Written and directed by Edgar Wright, who was responsible for such special films like the Cornetto trilogy (“Shaun of the Dead,” “Hot Fuzz,” “The World’s End”), and the great “Scott Pilgrim vs. the World,” this film is quite similar to the latter in that the music makes the rhythm; it is actually the main character of this whole story.
Baby (Ansel Elgort), a young and talented driver who specializes in escapes, depends on the rhythm of his personal soundtrack to be the best in his own – at driving. When he meets his dream girl (Lily James), Baby sees an opportunity to abandon his criminal life and make a clean escape. But after being forced to work for a criminal gang boss (Kevin Spacey), he must show his face when an ill-fated blow threatens his life, his love and his freedom.
But “Baby Driver” not only has action and skids in abundance, a spectacular soundtrack, and everything that is asked of a good action movie, but it also has space for a love story. There comes the candor of James, whom we see in “Downton Abbey,” and who is the oasis in the desert of all that craziness in which Baby takes part. Obviously, the film has conventional moments; the first scene is brilliant and full of adrenaline, but at no time does the pacing fall, and that’s thanks to Elgort and Jamie Foxx, giving without a doubt the most interesting performances in a cast that is generally up to the task.
7. The Brink
Another (and not the last) Chinese action spectacle on this list, this film is a pure Hong Kong action film directed by Jonathan Li and starring Zhang Jin, Gordon Lam and Shawn Yue, among others.
Detective Tung is determined to catch the smuggler Shing at all costs. The chase takes him to a casino cruise, where internal power struggles between the criminals will put both the police and the criminal to the test.
Something that makes this film different from others is the way it is shot. The cinematography by Kenny Tse is really gorgeous to look at, also showing perfectly the action within the frame. That is something that should be a unbreakable rule – showing the action – but it is a common technique to sometimes shake the camera around or to use fast cut action all over, making the experience a bit painful to watch or not knowing what the hell is happening. This is not the case here.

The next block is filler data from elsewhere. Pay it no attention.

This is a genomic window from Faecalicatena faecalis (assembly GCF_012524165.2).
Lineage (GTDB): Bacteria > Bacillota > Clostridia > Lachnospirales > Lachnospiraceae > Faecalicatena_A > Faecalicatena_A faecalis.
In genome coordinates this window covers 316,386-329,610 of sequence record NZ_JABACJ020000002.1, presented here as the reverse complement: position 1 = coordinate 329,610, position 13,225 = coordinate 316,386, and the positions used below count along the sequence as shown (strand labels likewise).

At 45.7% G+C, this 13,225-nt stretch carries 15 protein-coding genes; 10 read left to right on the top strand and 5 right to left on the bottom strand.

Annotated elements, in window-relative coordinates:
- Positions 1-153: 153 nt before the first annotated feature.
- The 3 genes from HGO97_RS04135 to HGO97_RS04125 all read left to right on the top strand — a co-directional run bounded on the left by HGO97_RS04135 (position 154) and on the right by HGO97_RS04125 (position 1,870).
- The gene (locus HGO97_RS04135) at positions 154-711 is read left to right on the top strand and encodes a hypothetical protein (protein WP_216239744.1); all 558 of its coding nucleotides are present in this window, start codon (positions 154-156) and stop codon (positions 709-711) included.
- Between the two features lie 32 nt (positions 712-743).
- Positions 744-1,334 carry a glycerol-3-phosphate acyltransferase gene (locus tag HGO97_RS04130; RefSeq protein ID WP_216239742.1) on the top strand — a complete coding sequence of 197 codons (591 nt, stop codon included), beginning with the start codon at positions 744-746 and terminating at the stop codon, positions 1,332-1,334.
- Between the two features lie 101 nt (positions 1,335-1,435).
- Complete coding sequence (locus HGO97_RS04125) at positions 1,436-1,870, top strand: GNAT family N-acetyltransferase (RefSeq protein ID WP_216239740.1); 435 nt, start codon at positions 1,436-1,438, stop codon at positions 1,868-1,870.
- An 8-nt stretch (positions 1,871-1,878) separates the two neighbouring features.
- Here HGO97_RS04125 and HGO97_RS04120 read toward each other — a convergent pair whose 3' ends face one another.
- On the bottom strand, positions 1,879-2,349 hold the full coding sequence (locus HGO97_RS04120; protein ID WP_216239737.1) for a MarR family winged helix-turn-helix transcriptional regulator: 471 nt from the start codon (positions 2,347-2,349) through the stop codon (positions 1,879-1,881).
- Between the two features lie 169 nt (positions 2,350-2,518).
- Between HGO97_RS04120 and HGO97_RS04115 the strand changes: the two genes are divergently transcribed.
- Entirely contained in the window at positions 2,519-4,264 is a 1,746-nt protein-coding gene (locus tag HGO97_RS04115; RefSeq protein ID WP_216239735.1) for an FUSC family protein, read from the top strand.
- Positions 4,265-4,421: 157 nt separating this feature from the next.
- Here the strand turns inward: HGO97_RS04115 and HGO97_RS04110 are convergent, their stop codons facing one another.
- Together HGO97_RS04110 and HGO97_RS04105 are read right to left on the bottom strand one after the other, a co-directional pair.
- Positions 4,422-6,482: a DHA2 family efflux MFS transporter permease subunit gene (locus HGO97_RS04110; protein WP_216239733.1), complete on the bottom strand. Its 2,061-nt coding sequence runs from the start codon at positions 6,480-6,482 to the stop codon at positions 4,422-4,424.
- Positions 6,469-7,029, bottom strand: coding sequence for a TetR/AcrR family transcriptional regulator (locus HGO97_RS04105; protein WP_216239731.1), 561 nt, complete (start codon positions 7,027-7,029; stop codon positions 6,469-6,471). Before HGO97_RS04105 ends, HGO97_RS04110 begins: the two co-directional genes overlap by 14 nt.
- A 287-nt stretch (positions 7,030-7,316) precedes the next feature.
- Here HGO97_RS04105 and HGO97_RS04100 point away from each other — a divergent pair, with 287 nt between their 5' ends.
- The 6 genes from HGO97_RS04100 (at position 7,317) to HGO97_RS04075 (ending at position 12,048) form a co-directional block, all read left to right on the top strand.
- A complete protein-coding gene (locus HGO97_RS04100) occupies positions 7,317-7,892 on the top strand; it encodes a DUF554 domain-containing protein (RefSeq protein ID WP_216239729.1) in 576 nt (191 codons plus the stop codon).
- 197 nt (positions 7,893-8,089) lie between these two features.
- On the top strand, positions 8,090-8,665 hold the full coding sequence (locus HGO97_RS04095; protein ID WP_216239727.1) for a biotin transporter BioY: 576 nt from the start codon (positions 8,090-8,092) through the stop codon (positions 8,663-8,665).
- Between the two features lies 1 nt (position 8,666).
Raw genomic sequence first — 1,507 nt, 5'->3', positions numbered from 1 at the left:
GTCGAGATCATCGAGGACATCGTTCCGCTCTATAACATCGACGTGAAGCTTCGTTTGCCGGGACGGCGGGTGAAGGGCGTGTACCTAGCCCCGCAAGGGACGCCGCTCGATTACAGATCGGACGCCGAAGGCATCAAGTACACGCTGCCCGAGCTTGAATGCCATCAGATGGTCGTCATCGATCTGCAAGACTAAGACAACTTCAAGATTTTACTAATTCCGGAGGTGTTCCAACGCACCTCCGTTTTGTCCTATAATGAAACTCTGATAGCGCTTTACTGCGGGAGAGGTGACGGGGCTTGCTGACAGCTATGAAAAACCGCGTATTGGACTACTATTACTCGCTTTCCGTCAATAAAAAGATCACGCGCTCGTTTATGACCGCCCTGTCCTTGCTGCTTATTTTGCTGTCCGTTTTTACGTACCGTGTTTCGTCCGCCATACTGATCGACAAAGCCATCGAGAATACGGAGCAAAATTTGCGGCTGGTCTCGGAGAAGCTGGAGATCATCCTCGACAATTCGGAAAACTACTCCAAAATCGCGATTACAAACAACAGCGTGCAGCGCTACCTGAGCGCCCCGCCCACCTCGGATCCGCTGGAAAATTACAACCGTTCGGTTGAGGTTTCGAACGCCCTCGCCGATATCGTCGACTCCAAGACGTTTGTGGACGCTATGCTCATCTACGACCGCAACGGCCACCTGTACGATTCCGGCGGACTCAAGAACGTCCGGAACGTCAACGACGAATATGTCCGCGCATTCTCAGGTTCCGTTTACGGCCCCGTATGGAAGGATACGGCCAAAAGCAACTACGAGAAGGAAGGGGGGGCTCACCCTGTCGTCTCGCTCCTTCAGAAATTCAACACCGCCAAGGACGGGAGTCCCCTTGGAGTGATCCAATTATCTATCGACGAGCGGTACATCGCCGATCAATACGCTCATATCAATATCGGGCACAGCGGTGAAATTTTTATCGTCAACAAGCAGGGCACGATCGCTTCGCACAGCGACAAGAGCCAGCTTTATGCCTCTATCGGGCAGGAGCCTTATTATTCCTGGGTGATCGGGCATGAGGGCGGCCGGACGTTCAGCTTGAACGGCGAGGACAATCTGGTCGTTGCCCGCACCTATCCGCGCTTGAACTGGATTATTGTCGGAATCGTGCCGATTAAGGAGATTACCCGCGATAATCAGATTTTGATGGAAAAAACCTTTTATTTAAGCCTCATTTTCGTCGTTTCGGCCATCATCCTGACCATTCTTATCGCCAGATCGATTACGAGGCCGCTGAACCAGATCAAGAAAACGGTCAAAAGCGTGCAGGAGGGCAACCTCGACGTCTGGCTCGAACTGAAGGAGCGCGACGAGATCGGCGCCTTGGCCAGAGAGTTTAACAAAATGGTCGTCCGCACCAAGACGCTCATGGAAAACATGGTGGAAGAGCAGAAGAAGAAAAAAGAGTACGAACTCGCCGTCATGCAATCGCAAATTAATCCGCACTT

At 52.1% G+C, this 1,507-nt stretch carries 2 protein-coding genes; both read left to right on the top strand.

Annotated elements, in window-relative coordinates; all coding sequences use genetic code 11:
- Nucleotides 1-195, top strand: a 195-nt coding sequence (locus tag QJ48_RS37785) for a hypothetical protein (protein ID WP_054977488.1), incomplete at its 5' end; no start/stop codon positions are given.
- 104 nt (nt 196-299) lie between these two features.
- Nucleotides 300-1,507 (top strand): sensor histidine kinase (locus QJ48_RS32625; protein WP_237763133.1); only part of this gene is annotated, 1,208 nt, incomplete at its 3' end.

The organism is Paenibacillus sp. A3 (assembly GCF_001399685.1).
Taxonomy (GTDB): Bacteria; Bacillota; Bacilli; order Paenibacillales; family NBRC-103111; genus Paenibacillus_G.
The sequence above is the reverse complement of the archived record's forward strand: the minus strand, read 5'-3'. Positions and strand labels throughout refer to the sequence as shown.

Simple and already into the action, just at the starting scene we get an intriguing action fight which is very well shot. “The Brink” flows like a river, with interesting characters and situations that makes you care about the experience.
6. Blade of the Immortal
“Blade of the Immortal” is the latest film by Takashi Miike. Of his extensive filmography, this is his 100th film – or maybe 99th or 102nd, who knows. A year in which he also directed “JoJo’s Bizarre Adventure,” Miike triumphantly returns to the samurai film genre. Without being as spectacular as “13 Assassins,” “Blade of the Immortal” offers a very good dose of entertainment.
Manji sees his little sister is murdered in front of him, and then initiates his revenge. A mysterious woman will appear before Manji, granting him eternal youth and immortality. Then, the parents of Rin Asano will be killed by a group of swordsmen called Itto-ryu, being the fencing studio their parents destroyed. To avenge him, she will ask for help from Manji, and they will both fight against the Itto-ryu.
Technically, the movie is really good. At the beginning, it begins with a very marked black-and-white brutal action sequence, where Manji fights about 100 opponents, leaving none alive. After having defeated them all and becoming immortal, the film switches to color. That is a great detail of the film, where you can contemplate the enormous work by cinematographer Nobuyasu Kita. The fights are spectacular, accompanied by some camera movements that are appropriate to the action. Miike rarely disappoints.